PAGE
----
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      Tel Aviv Shuts Down Eritrean and Sudanese Owned Businesses

      In an ongoing struggle for Tel Aviv's Municipality to issue business licenses for immigrants, some 30 businesses are warranted for closure.
      By Kochava Rozenbaum
      First Publish: 8/12/2013, 8:41 PM

      African Migrants in Tel Aviv
      African Migrants in Tel Aviv
      Israel News photo: Flash 90

      The Tel Aviv Municipality and police officials are set to enforce the law against illegally owned businesses of Eritrean and Sudanese immigrants located in neighborhoods of south Tel Aviv.

      The municipality has conducted searches of businesses such as restaurants, pubs, and clubs owned by immigrants with work visas. Many lack the necessary business permits and are operating their businesses illegally.

      The municipality has said  that they will not issue business licenses to holders of 3-month temporary work visas. In the past, licenses have been granted to those who have submitted the necessary requirements regardless of their visa status.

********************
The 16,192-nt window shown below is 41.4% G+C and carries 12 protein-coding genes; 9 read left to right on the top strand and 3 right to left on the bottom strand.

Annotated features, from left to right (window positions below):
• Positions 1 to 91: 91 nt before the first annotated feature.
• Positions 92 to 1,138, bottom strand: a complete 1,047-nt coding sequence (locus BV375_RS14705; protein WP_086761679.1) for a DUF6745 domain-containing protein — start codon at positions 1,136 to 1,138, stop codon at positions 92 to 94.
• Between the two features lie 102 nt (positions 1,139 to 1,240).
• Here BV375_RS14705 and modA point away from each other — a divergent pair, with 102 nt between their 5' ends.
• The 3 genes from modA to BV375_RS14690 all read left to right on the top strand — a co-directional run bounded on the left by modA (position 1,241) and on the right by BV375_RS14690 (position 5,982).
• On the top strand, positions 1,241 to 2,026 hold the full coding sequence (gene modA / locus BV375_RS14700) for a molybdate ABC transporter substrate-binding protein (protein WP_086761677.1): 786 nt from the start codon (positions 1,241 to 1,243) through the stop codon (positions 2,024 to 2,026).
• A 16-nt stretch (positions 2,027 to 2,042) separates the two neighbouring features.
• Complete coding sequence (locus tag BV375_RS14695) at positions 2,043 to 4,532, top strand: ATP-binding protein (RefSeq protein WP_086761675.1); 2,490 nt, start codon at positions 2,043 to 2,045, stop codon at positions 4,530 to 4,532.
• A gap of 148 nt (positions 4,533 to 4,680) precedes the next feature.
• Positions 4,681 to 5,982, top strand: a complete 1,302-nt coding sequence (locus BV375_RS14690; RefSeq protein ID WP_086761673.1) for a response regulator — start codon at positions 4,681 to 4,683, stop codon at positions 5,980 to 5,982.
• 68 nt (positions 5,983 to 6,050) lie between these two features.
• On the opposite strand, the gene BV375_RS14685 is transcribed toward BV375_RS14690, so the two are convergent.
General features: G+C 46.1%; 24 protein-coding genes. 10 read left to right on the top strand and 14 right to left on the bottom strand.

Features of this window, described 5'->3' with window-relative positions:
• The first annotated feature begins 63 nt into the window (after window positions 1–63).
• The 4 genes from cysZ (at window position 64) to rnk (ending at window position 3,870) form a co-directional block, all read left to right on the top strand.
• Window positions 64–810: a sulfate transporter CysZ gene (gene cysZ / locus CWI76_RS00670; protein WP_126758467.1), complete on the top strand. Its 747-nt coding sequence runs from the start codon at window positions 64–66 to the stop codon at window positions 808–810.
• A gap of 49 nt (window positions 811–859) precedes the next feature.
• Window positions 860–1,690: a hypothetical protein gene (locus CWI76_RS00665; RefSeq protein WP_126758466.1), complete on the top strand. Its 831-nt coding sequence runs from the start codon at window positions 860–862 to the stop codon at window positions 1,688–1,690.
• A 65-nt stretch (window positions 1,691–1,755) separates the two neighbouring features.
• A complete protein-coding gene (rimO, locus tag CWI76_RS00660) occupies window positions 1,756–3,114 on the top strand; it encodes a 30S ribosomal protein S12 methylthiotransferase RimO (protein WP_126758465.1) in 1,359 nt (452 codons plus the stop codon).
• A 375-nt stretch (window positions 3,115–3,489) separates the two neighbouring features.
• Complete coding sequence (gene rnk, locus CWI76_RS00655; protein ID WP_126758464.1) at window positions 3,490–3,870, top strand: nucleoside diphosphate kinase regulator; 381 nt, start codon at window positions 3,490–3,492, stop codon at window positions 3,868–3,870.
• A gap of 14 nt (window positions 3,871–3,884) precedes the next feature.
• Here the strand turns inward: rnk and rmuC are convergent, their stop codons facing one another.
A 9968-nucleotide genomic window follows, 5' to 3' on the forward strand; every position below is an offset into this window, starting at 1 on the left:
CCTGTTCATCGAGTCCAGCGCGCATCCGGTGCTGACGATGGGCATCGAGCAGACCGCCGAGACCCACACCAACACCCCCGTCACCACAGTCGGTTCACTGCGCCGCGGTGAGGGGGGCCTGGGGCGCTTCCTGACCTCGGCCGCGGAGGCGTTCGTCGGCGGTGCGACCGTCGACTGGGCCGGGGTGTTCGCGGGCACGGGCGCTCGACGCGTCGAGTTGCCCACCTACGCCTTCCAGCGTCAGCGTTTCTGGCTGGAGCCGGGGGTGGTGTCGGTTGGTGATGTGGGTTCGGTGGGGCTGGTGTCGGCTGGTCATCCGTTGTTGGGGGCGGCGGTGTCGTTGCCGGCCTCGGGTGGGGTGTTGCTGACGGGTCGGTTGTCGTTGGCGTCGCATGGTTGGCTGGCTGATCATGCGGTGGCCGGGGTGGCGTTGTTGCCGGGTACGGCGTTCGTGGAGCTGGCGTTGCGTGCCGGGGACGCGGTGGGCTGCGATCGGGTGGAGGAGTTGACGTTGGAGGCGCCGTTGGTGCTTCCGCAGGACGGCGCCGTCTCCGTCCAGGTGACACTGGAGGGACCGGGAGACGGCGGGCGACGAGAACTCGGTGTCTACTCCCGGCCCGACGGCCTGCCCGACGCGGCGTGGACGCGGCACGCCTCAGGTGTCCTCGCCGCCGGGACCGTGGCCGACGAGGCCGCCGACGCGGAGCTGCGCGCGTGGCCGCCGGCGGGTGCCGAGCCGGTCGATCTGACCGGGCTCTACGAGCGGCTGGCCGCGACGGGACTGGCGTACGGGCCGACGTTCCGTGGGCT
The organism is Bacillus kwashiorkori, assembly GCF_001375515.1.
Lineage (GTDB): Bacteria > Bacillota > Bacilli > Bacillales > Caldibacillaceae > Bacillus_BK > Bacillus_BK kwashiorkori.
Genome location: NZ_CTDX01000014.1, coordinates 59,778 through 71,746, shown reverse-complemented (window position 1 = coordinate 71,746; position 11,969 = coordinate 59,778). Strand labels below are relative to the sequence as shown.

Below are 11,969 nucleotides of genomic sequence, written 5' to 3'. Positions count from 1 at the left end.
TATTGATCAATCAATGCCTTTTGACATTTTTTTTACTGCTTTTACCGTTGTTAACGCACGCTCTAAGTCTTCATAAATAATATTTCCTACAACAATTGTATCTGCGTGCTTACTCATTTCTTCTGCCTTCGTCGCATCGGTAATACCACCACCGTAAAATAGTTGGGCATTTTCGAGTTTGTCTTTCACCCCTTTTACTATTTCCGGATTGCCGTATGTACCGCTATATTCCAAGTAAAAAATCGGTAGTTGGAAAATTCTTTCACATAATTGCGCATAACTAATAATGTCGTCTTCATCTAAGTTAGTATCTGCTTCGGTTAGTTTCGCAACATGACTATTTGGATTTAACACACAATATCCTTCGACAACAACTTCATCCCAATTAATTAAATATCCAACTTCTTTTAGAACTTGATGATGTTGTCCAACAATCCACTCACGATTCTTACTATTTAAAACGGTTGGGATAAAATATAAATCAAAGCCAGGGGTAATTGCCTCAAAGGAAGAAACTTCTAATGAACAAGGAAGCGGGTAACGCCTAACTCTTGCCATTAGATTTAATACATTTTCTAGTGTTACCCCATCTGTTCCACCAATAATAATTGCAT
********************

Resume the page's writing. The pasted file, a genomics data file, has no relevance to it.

The operation comes amid complaints by residents and by neighboring Israeli owned businesses who have claimed the foreigners have ‘taken over the area’ and have conducted crimes of vandalism and violence.

      In a response by the Tel Aviv Municipality International Press Director Mira Marcus said “the Tel Aviv Municipality is forced to deal with tens of thousands of immigrants arriving to the neighborhoods of south Tel Aviv. with almost no help from outside authorities. One of the problems the city is dealing with is the ability to enforce the law against illegal businesses or those who breach the license terms.

      “The Attorney General decided that a distinction should be made between the ability to open a business and the ability to work, as opening a business is an act with a permanent nature that does not comply with a temporary visa," said Marcus.

      Cases against Eritrean and Sudanese immigrants, as well as run-ins between immigrants and police, nearly doubled from 2011 to 2012.